Observations: Continue reading

Afternoon Ethics Warm-Up, April 2, 2019: Maddow, Schultz, Pugh, Fosse, AOC, And All That Jazz…

Good afternoon!

1. If anyone cared, this would do in Rachel Maddow. The fact that so many of my otherwise intelligent and reasonable liberal friends insist that Rachel Maddow is God’d gift to journalism was a mystery to me  when she first brought her perpetual smirk to MSNBC. It  perplexed me greatly as she so obviously hyped and twisted her commentary, and once she became the #1 Russia-Trump conspiracy theorist on TV, I admit that I have lost the edge of respect for anyone who still watches her. Rachel Maddow bottomed out, I’d say, yesterday, when she was saying this last week:

“It’s hard to believe that they’d leave the newly appointed Attorney General William Barr to himself to personally pick through the [Mueller] report to try to figure out which mentions in this 400-page report might pertain to an open case”They wouldn’t leave that to Barr to do that. Mueller would have done that!

Mueller’s team would have done that as part of producing anything that they handed over outside their own offices. They’ve done that with every other document they have produced in the course of this investigation. You’d assume they’d be able to do that for this document too. But William Barr says, [exaggerated sigh] it’s taking him a really long time because he’s having to do all that himself.”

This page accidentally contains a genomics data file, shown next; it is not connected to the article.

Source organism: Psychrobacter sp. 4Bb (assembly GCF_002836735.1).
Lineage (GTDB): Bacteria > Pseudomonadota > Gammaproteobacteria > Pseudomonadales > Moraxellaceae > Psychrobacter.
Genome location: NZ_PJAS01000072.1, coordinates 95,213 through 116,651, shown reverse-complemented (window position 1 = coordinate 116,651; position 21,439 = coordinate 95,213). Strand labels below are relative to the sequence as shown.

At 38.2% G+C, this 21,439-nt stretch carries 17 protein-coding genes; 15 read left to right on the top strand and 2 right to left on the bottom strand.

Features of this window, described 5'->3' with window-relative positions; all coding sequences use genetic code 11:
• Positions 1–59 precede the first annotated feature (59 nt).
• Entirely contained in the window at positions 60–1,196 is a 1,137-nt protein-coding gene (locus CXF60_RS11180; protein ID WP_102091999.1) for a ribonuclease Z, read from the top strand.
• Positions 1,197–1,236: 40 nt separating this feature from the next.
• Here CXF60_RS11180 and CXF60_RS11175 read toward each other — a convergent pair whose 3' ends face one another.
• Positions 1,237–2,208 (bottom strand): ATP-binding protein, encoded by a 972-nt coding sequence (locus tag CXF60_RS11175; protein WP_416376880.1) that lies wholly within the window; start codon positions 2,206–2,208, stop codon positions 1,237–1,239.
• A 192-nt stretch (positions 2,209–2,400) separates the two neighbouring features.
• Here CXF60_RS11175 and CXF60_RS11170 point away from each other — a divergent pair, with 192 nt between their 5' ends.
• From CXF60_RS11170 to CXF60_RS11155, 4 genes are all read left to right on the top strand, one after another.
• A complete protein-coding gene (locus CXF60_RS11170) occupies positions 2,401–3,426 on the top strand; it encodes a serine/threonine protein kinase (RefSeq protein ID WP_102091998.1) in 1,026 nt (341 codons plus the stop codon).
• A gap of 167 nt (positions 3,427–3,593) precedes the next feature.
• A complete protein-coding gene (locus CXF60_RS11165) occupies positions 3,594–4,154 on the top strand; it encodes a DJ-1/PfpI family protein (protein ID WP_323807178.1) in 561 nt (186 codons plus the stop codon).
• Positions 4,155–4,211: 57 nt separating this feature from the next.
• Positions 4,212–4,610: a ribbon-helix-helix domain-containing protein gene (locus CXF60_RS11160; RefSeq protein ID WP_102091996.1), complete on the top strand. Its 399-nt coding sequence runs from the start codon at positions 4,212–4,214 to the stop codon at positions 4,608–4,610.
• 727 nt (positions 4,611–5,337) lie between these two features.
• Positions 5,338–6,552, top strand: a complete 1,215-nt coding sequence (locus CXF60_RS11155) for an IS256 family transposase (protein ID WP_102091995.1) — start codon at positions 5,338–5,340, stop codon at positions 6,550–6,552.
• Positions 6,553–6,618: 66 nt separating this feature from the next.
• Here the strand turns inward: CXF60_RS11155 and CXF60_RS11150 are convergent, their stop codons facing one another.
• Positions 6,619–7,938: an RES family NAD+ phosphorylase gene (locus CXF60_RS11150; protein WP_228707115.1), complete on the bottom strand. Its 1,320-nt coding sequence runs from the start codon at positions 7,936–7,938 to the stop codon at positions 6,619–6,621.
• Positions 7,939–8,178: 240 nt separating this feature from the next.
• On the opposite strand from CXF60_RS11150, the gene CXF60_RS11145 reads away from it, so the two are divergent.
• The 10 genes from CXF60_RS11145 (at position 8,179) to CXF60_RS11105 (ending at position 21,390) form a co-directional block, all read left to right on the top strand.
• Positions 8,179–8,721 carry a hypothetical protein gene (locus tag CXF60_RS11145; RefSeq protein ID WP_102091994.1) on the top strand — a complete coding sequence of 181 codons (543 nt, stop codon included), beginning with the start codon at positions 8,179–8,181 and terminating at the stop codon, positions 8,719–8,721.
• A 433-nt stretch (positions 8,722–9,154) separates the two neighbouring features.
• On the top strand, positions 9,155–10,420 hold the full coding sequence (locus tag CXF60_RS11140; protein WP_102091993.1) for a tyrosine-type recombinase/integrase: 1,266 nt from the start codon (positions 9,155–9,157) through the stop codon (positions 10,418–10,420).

While  was saying that it was suspicious that Barr wouldn’t seek Mueller’s assistance with the redactions, the chyron underneath her read,

“Barr: Special Counsel Is Assisting with Redactions”

Unlike the much-mocked Fox News gaffe, in which the talking heads were correctly reciting the story while  the chyron said that Trump was pulling aid from “three Mexican countries“, this time the chyron was right, and the talking head was wrong.  It might just be me, but I’d rather the actual reporters to be telling the truth, and graphics be messed up. Continue reading

An Ethics Riddle: What Do Starbucks And The University Of Virginia Have In Common?

They both called the cops on someone who was violating a policy. Only one of them, however, was accused of racism.

Bruce Kothmann, a University of Virginia alumnus, read aloud from his Bible on the steps of the school’s Rotunda this week, so university police came make him stop. He did stop, because he didn’t want to be arrested. For such public speech is no longer allowed at the public university. The Rotunda is not one of the places the university has designated for public speech by outsiders. Kothmann was on to campus because his daughter had just finished her sophomore year, but was reading from his  Bible with him to challenge the school’s  policy limiting speech on campus.

A terse reader comment on the story said, “This is basically what happened at Starbucks.” The comment is correct.

Would UVA have sent the police to silence a black parent? My guess: no, and if it had, the school would be grovelling in the dust right now, begging for forgiveness. Unless the school could quickly point to a white transgressor who got the cops called on him, a charge of race bias would be devastating, and, of course, effective.